Tubular Bliss

For me, the joy of fishing arises from its variety.

 

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First, there is great variety in the species of fish themselves, especially here in Pennsylvania. Our fishes largely adhere to our major watersheds, the Ohio and Susquehanna but then also the minor watersheds: Lake Erie, the Genesee River, Delaware River and Potomac River, though there’s a great mixing of species between them. Our greatest diversity of fishes is found in the far southwest of the state, within the Ohio River drainage, but enormous diversity is also found in places like the French Creek watershed and upper Allegheny River.

 

 

The variety here is awesome but underappreciated by all but a very few ichthyophiles. In more watersheds than you’d expect, eels are found at night, having migrated from the Sargasso Sea. Brook trout, those lovers of the cleanest, clearest mountain brooks, populate our highlands. Green sunfish, redbreast sunfish, pumpkinseed sunfish, bluegill sunfish and more await in our weedy ponds. American shad don’t run hundreds of miles up the Susquehanna anymore but they can still be found, crowded at dams seasonally and throughout the Delaware River. Fallfish, which I describe as our freshwater bonefish, wait to thrill on light tackle, including the fly rod.

 

 

But the fish themselves are only one aspect of the diversity we enjoy. We enjoy an even broader diversity of locations to fish and while our Fish and Boat Commission advertises only 21,000 miles of trout water, savvy fishermen know that there’s very little water here that doesn’t serve as a home to fish. Mountainous freestone streams await, draining the ridges of the Alleghenies. Our largest rivers, such as the Monongahela, offer shots at massive catfish. The southwest offers a number of large streams or small rivers with deep scour holes and undercut clay banks, again ideal for cats and a range of other species as well. Small impoundments with easy access are scattered across the state, stocked with a wider variety of sportfish than you might imagine. Musky, giant cats and 8 lb. bass have come out of some unexpected places.

 

 

But there’s another dimension to fishing’s variety and that’s the range of methods we might employ in our fishing. Sometimes I feel like I’ve tried it all but I know that’s not really true. For starters, anyone claiming this feat would have had to try:

  • Fly fishing
  • Ice fishing
  • Baitcast fishing
  • Overnight fishing
  • Set line fishing (not legal in Pennsylvania)
  • Great Lakes trolling
  • Micro-fishing
  • Kayak trolling
  • Pole and line fishing
  • Primitive fishing
  • Groundbait fishing
  • Lifelist fishing
  • Tournament fishing
  • Tenkara fishing
  • Campout fishing
  • Pier fishing
  • Belly boat fishing

 

I’ve enjoyed trying just about all of these in my lifetime but my most recent experiment is the one I’d like to mention today – the last on my list, the “belly boat” or float tube. I’d always wanted to try this and so, this summer I have. Over the winter I’d acquired two of these smallest of inflatable boats (on clearance at Cabela’s) and so, after also buying matching swim fins, I got in the water, tentatively at first. This was the first “boat” I’d fished from in which I was not fully contained but kind of dangling like an engorged floating bull frog maybe, webbed feet and all. It wasn’t immediately comfortable and I found it incredibly hard to change direction or to move myself off of the wide mud shoal I’d launched onto.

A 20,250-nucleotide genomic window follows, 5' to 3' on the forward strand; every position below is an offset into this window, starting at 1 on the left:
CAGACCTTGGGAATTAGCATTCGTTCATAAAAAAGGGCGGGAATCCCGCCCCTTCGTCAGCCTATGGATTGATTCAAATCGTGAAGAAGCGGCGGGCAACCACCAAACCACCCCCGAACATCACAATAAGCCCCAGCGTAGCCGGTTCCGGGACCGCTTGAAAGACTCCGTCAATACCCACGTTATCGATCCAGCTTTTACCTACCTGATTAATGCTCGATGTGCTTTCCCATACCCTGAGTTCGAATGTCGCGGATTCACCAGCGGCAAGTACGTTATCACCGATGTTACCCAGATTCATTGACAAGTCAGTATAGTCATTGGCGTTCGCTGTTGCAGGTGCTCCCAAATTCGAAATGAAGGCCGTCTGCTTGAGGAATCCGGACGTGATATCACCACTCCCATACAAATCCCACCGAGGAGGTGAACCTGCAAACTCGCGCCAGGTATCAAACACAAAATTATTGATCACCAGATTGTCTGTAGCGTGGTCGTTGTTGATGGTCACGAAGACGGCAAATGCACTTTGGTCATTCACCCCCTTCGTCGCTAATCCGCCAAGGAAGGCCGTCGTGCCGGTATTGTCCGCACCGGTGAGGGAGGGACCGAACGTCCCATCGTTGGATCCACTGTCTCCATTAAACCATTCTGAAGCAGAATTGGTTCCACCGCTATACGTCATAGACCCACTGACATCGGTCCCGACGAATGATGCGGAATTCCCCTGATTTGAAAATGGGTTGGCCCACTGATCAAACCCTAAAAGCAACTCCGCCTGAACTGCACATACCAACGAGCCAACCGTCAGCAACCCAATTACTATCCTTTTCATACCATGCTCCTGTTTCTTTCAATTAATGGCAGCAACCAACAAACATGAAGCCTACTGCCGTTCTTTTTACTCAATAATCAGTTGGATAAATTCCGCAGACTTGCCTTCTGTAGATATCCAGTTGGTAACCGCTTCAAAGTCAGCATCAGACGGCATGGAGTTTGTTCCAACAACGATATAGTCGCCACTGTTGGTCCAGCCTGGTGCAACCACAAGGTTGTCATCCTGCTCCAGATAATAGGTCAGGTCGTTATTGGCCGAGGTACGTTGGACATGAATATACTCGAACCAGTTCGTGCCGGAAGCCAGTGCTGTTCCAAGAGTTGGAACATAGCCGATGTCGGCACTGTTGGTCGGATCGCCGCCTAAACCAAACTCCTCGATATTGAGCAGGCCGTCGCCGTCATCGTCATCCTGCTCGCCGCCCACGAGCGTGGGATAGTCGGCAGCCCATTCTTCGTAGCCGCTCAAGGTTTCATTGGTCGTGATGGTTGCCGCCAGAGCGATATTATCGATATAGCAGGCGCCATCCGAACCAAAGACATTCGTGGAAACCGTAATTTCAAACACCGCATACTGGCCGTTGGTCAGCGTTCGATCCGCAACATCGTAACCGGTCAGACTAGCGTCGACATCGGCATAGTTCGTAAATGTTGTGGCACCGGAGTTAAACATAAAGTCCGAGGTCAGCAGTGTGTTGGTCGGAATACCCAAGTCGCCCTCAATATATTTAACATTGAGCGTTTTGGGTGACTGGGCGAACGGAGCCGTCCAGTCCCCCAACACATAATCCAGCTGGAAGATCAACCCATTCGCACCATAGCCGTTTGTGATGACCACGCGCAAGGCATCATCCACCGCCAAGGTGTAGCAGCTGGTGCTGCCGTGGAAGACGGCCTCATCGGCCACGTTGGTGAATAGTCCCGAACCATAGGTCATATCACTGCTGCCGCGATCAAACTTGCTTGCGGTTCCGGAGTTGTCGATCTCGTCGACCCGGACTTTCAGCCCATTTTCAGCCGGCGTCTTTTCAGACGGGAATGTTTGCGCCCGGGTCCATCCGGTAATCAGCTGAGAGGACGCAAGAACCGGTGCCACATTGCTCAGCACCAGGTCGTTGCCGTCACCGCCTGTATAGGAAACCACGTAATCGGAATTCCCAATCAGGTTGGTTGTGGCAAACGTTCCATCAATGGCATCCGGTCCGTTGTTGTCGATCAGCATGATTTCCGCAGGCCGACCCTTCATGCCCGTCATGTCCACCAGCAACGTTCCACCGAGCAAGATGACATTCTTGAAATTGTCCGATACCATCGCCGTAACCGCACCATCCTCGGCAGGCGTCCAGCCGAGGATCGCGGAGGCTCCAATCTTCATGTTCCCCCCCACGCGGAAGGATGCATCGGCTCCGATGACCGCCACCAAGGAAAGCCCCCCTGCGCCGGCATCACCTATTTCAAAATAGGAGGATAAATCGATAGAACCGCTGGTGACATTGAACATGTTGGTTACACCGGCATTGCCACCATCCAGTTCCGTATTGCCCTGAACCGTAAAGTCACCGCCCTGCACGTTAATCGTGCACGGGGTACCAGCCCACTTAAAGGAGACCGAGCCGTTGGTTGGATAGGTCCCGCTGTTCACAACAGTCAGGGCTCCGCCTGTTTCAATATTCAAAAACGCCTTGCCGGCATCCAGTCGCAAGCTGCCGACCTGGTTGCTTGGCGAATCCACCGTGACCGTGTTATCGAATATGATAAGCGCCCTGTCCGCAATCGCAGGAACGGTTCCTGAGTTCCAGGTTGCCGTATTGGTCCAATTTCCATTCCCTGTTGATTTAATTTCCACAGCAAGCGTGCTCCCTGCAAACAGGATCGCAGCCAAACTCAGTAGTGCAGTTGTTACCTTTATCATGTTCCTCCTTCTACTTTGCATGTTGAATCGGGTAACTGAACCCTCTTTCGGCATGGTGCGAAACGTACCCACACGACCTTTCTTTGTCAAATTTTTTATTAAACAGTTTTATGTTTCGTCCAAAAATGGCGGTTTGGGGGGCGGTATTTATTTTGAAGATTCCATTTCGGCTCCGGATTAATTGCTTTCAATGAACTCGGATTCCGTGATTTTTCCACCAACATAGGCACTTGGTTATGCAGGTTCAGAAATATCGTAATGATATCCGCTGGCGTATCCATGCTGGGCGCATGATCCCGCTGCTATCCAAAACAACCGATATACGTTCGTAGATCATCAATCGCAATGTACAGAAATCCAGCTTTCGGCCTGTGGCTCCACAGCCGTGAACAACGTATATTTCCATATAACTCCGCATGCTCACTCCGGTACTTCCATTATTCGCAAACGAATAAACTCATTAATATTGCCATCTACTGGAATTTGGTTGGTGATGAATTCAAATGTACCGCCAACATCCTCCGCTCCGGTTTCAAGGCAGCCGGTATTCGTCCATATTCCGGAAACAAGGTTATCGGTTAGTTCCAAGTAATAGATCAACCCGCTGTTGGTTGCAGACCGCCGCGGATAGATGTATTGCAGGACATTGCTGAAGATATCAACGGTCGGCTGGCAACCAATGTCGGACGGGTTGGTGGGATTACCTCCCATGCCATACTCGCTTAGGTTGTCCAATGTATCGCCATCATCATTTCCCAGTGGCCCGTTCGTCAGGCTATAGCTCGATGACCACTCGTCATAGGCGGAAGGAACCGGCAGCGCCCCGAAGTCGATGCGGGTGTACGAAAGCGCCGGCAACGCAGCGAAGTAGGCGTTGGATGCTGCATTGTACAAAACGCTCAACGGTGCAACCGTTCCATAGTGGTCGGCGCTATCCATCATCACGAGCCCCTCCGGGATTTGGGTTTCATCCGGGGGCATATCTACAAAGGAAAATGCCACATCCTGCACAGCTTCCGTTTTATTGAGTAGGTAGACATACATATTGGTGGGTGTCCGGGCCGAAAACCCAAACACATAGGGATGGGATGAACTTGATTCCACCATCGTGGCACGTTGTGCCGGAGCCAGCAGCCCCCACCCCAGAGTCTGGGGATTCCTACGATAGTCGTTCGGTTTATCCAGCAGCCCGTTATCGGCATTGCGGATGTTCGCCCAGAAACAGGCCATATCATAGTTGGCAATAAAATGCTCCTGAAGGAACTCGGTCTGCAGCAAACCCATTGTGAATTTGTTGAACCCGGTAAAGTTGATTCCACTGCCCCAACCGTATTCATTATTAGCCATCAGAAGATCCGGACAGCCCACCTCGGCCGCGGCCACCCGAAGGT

But I’ve done it a few times now along with my friend Nigel, and it feels almost natural. I don’t really have to think about changing direction now, I just do it automatically, as though the tube were an extension of my body. I have a favorite place to tube in the upper reaches of a nearby reservoir and I’ve developed a special tube fishing technique involving a ten foot pole, a special bait and vertical jigging. I’ve been pulled around by catfish already on one day and took 40 bass on another with the fly rod. I’ve drifted aimlessly, morning sun on my shoulders, waiting for the next sudden peck on the line. What more could I ask for?

It just fits very well with the way I love to fish: with as little as possible coming between me and the fish. No motors, no sonar and often no reel. I also like to occasionally get a boat in to places off the beaten track with no road access or boat launches. I want simplicity and the feeling that I’m not an alien intruder but a part of my surroundings; a more clever than average predator; a big bloated bullfrog.

 

 

Here’s the best part though: now I get to take the tube and apply it to every kind of fish I know how to find and every place I know to fish. Maybe some new fish and new places as well. I have some gear innovations yet to introduce. Prospects for adventure abound – the same as always.

 

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